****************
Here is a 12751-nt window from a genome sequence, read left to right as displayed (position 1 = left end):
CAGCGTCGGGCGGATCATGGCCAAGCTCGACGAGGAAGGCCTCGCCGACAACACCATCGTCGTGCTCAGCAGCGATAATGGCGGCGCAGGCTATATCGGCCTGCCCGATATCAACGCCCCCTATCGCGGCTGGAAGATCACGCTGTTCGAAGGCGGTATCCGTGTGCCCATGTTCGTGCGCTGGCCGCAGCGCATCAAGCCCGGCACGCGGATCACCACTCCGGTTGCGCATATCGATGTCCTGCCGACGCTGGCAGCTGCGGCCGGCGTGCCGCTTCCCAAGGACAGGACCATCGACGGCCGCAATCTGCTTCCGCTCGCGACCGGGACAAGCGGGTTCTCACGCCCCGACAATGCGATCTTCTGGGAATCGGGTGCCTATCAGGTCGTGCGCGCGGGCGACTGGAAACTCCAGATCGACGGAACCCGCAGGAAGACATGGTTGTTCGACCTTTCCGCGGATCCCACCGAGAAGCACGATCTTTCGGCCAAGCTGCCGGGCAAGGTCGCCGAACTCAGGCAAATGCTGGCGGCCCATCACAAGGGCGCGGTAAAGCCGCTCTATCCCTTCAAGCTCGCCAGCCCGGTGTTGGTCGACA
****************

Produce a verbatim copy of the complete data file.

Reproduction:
Here is a 12751-nt window from a genome sequence, read left to right as displayed (position 1 = left end):
CAGCGTCGGGCGGATCATGGCCAAGCTCGACGAGGAAGGCCTCGCCGACAACACCATCGTCGTGCTCAGCAGCGATAATGGCGGCGCAGGCTATATCGGCCTGCCCGATATCAACGCCCCCTATCGCGGCTGGAAGATCACGCTGTTCGAAGGCGGTATCCGTGTGCCCATGTTCGTGCGCTGGCCGCAGCGCATCAAGCCCGGCACGCGGATCACCACTCCGGTTGCGCATATCGATGTCCTGCCGACGCTGGCAGCTGCGGCCGGCGTGCCGCTTCCCAAGGACAGGACCATCGACGGCCGCAATCTGCTTCCGCTCGCGACCGGGACAAGCGGGTTCTCACGCCCCGACAATGCGATCTTCTGGGAATCGGGTGCCTATCAGGTCGTGCGCGCGGGCGACTGGAAACTCCAGATCGACGGAACCCGCAGGAAGACATGGTTGTTCGACCTTTCCGCGGATCCCACCGAGAAGCACGATCTTTCGGCCAAGCTGCCGGGCAAGGTCGCCGAACTCAGGCAAATGCTGGCGGCCCATCACAAGGGCGCGGTAAAGCCGCTCTATCCCTTCAAGCTCGCCAGCCCGGTGTTGGTCGACA